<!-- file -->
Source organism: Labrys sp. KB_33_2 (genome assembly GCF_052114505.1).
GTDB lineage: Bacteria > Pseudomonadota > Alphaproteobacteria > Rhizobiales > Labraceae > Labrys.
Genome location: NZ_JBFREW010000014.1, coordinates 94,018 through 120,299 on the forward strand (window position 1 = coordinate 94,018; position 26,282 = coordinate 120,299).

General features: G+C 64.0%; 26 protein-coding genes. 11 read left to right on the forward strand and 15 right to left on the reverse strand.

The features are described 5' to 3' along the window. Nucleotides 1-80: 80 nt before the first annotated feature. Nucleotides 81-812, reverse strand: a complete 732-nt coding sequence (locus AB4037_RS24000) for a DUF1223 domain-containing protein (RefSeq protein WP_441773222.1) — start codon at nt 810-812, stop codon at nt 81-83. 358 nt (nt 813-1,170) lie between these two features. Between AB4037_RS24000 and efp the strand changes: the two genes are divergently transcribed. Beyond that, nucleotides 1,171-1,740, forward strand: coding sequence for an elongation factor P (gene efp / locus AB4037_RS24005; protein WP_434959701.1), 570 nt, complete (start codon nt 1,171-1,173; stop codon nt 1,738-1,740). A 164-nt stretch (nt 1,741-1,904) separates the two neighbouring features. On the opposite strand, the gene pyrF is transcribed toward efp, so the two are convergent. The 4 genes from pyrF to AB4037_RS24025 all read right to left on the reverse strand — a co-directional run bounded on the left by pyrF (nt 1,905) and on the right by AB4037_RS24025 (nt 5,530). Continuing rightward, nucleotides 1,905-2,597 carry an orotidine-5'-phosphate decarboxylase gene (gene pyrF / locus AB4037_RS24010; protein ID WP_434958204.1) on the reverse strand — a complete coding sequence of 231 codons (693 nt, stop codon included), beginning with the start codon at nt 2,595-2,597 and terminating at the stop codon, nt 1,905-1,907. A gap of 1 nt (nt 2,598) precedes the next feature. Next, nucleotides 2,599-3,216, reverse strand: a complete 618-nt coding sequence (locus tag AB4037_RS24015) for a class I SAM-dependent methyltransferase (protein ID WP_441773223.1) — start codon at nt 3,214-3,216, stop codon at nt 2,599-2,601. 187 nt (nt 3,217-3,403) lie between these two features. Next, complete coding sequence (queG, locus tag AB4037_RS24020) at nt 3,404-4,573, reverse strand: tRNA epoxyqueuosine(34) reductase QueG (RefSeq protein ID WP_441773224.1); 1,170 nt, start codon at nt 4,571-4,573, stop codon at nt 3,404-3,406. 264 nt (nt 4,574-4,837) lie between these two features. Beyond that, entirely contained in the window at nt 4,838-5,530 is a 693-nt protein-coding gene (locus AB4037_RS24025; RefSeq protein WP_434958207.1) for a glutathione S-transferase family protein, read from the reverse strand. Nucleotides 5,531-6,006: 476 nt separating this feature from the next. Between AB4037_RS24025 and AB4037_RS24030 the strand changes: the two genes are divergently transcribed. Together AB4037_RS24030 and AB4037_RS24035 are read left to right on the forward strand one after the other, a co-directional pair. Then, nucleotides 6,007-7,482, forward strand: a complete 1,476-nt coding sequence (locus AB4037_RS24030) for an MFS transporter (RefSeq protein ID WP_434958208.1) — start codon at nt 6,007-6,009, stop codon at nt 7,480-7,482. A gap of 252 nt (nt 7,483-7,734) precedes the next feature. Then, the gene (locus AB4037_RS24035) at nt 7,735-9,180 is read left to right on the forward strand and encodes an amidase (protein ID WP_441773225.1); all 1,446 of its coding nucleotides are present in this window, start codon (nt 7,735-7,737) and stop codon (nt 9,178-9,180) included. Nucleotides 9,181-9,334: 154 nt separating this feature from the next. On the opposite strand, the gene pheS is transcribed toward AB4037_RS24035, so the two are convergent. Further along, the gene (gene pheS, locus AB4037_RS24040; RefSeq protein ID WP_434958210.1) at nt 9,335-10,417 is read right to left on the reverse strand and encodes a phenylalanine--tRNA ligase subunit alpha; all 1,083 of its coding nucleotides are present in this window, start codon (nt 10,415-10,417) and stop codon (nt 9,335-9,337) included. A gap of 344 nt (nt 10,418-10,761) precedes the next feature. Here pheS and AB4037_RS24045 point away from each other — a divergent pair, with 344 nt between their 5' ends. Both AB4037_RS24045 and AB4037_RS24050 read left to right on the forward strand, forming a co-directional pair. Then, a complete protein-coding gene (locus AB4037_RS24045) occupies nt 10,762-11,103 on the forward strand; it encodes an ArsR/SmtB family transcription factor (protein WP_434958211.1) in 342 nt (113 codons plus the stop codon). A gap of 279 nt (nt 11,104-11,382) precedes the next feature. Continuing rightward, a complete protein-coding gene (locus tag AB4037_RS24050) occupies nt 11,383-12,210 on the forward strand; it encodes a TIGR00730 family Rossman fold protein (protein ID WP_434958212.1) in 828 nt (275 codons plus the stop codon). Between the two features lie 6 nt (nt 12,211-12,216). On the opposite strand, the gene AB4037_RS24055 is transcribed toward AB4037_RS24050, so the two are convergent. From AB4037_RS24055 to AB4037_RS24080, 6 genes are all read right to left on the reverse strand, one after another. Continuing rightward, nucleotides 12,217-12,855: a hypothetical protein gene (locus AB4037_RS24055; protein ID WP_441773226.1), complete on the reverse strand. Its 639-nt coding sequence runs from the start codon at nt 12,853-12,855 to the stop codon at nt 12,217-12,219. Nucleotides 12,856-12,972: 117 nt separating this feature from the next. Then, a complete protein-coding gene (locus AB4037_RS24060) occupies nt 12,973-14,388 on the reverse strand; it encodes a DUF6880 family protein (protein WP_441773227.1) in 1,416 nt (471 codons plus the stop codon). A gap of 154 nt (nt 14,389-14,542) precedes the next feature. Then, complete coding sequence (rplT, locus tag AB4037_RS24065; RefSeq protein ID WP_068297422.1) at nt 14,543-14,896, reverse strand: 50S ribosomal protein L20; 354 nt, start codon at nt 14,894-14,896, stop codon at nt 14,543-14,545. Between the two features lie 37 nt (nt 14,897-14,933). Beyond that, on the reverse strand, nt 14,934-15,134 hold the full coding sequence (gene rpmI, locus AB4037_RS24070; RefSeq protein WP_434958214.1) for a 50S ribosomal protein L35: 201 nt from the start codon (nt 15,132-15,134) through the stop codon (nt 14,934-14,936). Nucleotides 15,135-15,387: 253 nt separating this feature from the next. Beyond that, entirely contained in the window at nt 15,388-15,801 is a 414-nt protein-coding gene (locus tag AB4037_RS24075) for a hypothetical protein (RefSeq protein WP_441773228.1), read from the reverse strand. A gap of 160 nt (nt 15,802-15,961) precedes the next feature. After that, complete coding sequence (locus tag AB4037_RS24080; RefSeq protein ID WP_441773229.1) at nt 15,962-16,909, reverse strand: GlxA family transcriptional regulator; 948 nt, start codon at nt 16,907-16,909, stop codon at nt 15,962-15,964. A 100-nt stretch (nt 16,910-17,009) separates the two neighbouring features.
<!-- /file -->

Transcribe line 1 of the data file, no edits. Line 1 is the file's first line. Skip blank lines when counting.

Source organism: Labrys sp. KB_33_2 (genome assembly GCF_052114505.1).